Welcome to our travel blog. We are Tabitha and Nic. In 2011 we 'retired' in our early 40s and set off to travel the world. We spent our first year in South America and have been lucky enough to make two trips to Antarctica.

Our blog is a record of our travels, thoughts and experiences. It is not a guide book, but we do include some tips and information, so we hope that you may find it useful if you are planning to visit somewhere we have been. Or you may just find it interesting as a bit of armchair travel.

Wednesday, March 25, 2015

A Balloon over Bagan

When I said we had an early morning, I wasn't kidding. We had to be ready in the lobby for a pick-up at 5:45am. But it was all worthwhile, as we had treated ourselves to a hot air balloon ride.

The company that we were with was Balloons Over Bagan, and they collected us in fabulous old buses, which we instantly decided that we wanted one of to kit out for overlanding. Totally impractical of course, but they looked great.

At the launch site, we had teas and biscuits while we watched them get the balloons ready. As sunrise approached, we met our pilot Elly, had our safety briefing, and then piled into the balloon.

There were sixteen people to a basket.  The huge basket had five sections, laid out like an H. The centre section was for Elly and the four gas bottles. The others were for passengers, four in each. Clambering in is a feat in itself, especially trying to avoid kicking anyone, but once you're in, it is fine.

Elly kept the balloon nice and low for us, so we had a great view of the temples.  And there are a lot of temples. Bagan was the royal city from the 10th century up until 1287, when bad diplomacy with the Mongols caused them to flee the city. The various Kings during that period went a bit wild building temples and pagodas.  At the city's prime, it would have had over ten thousand of them.

 These days, lack of upkeep after the city was abandoned and some devastating earthquakes have reduced their number to around a mere two thousand, many of which are the beautiful old red brick variety, so they look stunning. Little wonder then, that between the three companies based here, there were about seventeen balloons up in the air, and they do that every day.

As ever, my commitment to taking photos comes a poor third to actually looking at the view and enjoying the experience, and I still only use my little compact, so the photos here do absolutely no justice to the real thing.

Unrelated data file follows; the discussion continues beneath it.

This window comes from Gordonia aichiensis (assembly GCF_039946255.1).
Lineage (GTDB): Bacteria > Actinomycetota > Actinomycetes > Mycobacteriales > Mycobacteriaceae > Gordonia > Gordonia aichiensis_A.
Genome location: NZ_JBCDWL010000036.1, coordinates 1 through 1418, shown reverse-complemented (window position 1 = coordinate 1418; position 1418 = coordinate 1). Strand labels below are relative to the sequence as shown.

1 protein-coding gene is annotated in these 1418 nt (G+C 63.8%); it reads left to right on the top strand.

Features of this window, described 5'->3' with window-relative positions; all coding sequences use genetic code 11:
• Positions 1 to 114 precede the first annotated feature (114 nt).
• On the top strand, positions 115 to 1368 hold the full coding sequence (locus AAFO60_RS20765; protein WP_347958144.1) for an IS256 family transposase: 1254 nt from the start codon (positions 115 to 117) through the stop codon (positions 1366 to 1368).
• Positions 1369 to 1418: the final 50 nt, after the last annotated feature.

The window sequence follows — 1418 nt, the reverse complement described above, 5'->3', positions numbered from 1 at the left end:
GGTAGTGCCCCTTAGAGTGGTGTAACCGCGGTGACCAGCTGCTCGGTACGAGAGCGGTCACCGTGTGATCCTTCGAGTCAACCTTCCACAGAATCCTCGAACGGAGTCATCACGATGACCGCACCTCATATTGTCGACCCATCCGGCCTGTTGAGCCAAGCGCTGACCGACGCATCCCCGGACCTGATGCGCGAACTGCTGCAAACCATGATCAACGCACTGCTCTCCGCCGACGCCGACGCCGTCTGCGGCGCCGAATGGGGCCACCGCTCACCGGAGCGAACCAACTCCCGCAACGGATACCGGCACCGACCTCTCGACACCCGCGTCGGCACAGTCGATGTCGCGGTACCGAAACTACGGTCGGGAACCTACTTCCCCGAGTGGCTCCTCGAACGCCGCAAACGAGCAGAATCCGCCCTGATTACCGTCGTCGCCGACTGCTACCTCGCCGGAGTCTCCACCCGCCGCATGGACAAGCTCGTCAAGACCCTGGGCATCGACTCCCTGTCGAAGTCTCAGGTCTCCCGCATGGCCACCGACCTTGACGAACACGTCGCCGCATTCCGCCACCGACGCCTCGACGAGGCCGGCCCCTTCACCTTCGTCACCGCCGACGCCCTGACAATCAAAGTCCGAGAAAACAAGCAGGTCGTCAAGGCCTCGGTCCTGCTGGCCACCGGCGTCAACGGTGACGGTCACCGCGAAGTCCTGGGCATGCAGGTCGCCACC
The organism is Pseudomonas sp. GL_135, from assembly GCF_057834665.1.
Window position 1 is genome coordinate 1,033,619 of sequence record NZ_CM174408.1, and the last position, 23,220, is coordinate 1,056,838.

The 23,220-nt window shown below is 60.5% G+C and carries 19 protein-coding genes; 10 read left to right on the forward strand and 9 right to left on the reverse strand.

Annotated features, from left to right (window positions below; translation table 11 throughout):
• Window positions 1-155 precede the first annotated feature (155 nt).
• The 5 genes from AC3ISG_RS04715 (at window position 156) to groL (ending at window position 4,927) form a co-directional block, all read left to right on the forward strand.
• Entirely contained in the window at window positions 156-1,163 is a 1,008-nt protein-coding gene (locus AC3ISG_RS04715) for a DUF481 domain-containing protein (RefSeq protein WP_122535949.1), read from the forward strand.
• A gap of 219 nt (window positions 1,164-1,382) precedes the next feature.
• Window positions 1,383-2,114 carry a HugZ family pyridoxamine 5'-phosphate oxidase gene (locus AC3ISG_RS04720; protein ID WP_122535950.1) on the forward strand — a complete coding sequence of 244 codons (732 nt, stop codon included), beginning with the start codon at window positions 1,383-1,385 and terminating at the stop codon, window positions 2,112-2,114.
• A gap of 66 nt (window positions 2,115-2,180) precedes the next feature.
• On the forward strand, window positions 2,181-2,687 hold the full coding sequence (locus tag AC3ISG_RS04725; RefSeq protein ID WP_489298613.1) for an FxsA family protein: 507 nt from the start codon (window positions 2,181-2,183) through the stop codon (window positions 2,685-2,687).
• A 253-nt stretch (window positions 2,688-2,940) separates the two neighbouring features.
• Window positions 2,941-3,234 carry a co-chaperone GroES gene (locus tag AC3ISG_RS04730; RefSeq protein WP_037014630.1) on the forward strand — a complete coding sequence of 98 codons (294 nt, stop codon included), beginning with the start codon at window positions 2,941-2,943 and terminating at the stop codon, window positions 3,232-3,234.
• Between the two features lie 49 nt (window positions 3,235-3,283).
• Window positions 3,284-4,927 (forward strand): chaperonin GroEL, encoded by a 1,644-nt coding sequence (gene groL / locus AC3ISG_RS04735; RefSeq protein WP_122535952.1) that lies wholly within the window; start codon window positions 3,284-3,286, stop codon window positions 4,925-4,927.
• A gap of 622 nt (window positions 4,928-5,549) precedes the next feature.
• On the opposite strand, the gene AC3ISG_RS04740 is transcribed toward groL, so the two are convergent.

Once we had crossed the city and the temple density had started to dwindle, Elly expertly - and very gently - set us down in an empty plot of land. The crew had us safely moored in no time, so we were quickly out and enjoying our post flight breakfast of champagne, croissants and fresh fruits.  Just as well Nic and I were finally feeling better.

Breakfast over, it was back onto the old buses and back to our hotel, arriving just in time to meet up with the group for a day of sightseeing at ground level.


  1. how much did the balloon ride cost, looks pretty amazing and something i may look into when i'm there in nov 2016


    1. Hi Matt. The balloon ride was $320 or about £212 per person, including pick up from and return to the hotel, and champagne and pastries etc on landing. It isn't cheap, but we thought it was worth doing as it really is a spectacular view. I do hope you enjoy your trip out there next November - it will be interesting to see if there are any changes now that the NLD have gained power.

    2. thanks for the reply, ill keep it in mind as i will be on a budget as travelling the world for a yeeat from sept 2016 onwards

      I will be reading through some more of your blogs as i will be going to south america too

    3. We loved South America. Do feel free to ask other questions if you have them. I am finally trying to get the blog going again, so will be posting the rest of Myanmar soon and getting the rest underway too. Enjoy planning your trip.


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